Science 14 Apr 2017 France, Japan aim to ...

France, Japan aim to land probe on Mars moon

AFP
Published Apr 14, 2017, 7:44 am IST
Updated Apr 14, 2017, 7:45 am IST
Phobos, the largest and closes of the two moons circling around Mar’s moon, is 17kms in diameter
Phobos, the largest and closest of two moons circling the Red Plane (Photo: AFP)
 Phobos, the largest and closest of two moons circling the Red Plane (Photo: AFP)

France and Japan want to recover pieces of a Martian Moon and bring them back to Earth, the head of France's National Centre for Space Studies (CNES) said Thursday.

The Martian Moons Exploration project would launch a probe in 2024 destined for Phobos, the largest and closest of two moons circling the Red Planet.

 

Paris and Tokyo signed a preliminary agreement on Monday, and will make a final decision before the end of the year, CNES president Jean-Yves Le Gall told AFP.

"It's a very important mission because -- besides the Moon -- it would be the first time samples from the satellite of a planet would be brought back to Earth," he said by phone.

Slightly egg-shaped, Phobos is 27 kilometres (17 miles) in diametre from end-to-end.

Analysing its composition would solve a long-standing question as to its origins.

One theory holds that the oblong moon is an asteroid captured by the gravitational pull of Mars. Another says that it is left-over matter from the Red Planet's creation event.

Landing on Phobos will also provide another vantage point for observing Mars, only 6,000 kilometres (3,700 miles) distant.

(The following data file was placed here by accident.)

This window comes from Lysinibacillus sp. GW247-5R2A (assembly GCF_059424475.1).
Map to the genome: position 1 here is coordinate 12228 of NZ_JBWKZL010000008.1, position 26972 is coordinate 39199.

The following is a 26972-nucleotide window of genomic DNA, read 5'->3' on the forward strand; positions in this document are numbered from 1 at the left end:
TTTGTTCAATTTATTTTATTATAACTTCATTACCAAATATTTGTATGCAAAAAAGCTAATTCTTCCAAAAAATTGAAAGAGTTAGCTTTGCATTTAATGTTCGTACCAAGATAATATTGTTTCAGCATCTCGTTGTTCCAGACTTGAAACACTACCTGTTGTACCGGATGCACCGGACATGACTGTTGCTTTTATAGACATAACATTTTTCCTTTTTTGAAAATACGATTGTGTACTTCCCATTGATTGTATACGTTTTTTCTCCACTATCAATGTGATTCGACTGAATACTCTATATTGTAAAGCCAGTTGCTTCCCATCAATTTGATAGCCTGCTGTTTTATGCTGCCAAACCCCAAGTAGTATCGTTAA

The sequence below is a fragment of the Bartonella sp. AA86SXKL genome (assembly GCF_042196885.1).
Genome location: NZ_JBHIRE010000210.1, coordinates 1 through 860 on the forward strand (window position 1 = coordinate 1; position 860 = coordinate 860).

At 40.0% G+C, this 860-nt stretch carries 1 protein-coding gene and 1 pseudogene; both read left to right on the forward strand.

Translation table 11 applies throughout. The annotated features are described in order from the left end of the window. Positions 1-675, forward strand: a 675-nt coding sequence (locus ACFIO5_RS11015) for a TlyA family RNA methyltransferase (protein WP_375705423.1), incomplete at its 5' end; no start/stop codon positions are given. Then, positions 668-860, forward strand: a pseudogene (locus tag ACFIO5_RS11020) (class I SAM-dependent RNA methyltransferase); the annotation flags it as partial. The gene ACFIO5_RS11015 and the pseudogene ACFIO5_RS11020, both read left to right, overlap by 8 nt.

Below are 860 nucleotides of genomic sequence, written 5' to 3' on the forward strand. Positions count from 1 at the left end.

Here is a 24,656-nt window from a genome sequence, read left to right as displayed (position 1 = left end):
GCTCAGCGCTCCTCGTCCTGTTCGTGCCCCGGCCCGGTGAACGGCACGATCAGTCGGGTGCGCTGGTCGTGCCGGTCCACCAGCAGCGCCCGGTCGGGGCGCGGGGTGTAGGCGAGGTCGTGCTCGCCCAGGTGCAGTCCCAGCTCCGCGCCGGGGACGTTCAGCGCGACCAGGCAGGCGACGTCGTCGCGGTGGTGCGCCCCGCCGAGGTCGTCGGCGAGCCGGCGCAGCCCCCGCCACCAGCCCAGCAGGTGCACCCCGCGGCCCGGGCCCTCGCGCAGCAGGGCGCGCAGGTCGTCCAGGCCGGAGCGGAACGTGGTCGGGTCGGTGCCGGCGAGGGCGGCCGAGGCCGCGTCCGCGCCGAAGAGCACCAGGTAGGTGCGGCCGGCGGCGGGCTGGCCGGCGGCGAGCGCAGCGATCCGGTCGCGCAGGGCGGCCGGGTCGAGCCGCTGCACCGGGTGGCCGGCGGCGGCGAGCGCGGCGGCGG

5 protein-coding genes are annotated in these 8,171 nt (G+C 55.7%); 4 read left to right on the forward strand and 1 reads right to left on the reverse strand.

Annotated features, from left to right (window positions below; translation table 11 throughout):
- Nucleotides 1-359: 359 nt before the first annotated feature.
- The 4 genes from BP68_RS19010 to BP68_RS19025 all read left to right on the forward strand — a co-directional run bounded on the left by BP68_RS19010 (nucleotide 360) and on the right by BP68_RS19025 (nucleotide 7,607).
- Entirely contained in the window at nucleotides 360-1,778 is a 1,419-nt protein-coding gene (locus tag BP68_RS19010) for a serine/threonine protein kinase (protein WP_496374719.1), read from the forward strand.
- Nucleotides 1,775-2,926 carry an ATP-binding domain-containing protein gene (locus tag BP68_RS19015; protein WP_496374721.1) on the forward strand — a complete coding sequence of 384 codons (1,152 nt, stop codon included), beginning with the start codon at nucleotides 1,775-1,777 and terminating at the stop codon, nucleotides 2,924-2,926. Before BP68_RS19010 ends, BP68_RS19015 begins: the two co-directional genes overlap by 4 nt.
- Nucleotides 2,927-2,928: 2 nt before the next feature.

Getting there poses fewer challenges that landing on Mars, a graveyard for several failed missions.

"It should be twice as easy because the probe will not have to go through the Martian atmosphere," Le Gall said.

The Japanese partner for the project is the Japan Aerospace Exploration Agency.

Phobos -- closer to its planet than any other moon in the solar system -- is approaching Mars by about 2 metres (6.5 feet) every century. Scientists expect the moon to be pulled apart in 30 to 50 million years.

In 2011, a Phobos-bound probe launched by Russia -- it's first interplanetary mission in 15 years -- failed, with pieces falling into the Pacific two months later.

In 2020, the joint Europe-Russia ExoMars mission will lauch a rover tasked with finding traces of Martian life, past or present.

NASA's Curiosity rover has been criss-crossing the planet for more than three years.

The American agency has plans for a manned trip in the next 10-15 years, with a similar project also being pursued by US billionaire Elon Musk.

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